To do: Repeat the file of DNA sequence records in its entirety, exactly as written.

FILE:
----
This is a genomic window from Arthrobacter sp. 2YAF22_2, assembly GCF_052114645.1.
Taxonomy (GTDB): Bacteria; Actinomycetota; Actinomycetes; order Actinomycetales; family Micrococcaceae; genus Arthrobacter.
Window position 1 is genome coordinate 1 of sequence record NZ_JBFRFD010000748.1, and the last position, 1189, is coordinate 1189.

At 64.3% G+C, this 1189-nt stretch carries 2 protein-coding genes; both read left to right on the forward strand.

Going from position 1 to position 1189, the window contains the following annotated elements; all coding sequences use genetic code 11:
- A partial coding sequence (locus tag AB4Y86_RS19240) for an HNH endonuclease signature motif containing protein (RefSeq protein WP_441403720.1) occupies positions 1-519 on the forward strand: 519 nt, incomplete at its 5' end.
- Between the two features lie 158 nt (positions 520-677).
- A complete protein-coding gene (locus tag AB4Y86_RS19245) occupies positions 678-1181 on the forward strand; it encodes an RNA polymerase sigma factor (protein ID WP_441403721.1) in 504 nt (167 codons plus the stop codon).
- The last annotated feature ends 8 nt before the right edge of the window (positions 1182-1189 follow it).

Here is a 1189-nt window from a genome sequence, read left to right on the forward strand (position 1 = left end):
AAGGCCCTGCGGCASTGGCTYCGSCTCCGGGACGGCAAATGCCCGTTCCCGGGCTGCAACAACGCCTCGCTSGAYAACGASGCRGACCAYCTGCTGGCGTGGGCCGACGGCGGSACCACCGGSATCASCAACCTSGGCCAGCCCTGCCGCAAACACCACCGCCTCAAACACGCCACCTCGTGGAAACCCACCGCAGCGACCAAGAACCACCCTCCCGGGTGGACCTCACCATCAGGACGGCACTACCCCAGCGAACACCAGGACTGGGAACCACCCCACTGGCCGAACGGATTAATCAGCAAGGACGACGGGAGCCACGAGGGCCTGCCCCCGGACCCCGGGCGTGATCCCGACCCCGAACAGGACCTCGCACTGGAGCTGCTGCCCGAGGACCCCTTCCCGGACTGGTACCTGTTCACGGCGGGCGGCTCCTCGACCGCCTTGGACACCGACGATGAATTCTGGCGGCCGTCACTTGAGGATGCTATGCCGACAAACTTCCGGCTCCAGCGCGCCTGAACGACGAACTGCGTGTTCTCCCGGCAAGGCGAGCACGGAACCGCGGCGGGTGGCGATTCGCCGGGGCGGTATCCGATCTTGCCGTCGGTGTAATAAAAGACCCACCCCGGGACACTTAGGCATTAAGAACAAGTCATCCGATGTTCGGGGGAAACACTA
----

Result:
This is a genomic window from Arthrobacter sp. 2YAF22_2, assembly GCF_052114645.1.
Taxonomy (GTDB): Bacteria; Actinomycetota; Actinomycetes; order Actinomycetales; family Micrococcaceae; genus Arthrobacter.
Window position 1 is genome coordinate 1 of sequence record NZ_JBFRFD010000748.1, and the last position, 1189, is coordinate 1189.

At 64.3% G+C, this 1189-nt stretch carries 2 protein-coding genes; both read left to right on the forward strand.

Going from position 1 to position 1189, the window contains the following annotated elements; all coding sequences use genetic code 11:
- A partial coding sequence (locus tag AB4Y86_RS19240) for an HNH endonuclease signature motif containing protein (RefSeq protein WP_441403720.1) occupies positions 1-519 on the forward strand: 519 nt, incomplete at its 5' end.
- Between the two features lie 158 nt (positions 520-677).
- A complete protein-coding gene (locus tag AB4Y86_RS19245) occupies positions 678-1181 on the forward strand; it encodes an RNA polymerase sigma factor (protein ID WP_441403721.1) in 504 nt (167 codons plus the stop codon).
- The last annotated feature ends 8 nt before the right edge of the window (positions 1182-1189 follow it).

Here is a 1189-nt window from a genome sequence, read left to right on the forward strand (position 1 = left end):
AAGGCCCTGCGGCASTGGCTYCGSCTCCGGGACGGCAAATGCCCGTTCCCGGGCTGCAACAACGCCTCGCTSGAYAACGASGCRGACCAYCTGCTGGCGTGGGCCGACGGCGGSACCACCGGSATCASCAACCTSGGCCAGCCCTGCCGCAAACACCACCGCCTCAAACACGCCACCTCGTGGAAACCCACCGCAGCGACCAAGAACCACCCTCCCGGGTGGACCTCACCATCAGGACGGCACTACCCCAGCGAACACCAGGACTGGGAACCACCCCACTGGCCGAACGGATTAATCAGCAAGGACGACGGGAGCCACGAGGGCCTGCCCCCGGACCCCGGGCGTGATCCCGACCCCGAACAGGACCTCGCACTGGAGCTGCTGCCCGAGGACCCCTTCCCGGACTGGTACCTGTTCACGGCGGGCGGCTCCTCGACCGCCTTGGACACCGACGATGAATTCTGGCGGCCGTCACTTGAGGATGCTATGCCGACAAACTTCCGGCTCCAGCGCGCCTGAACGACGAACTGCGTGTTCTCCCGGCAAGGCGAGCACGGAACCGCGGCGGGTGGCGATTCGCCGGGGCGGTATCCGATCTTGCCGTCGGTGTAATAAAAGACCCACCCCGGGACACTTAGGCATTAAGAACAAGTCATCCGATGTTCGGGGGAAACACTA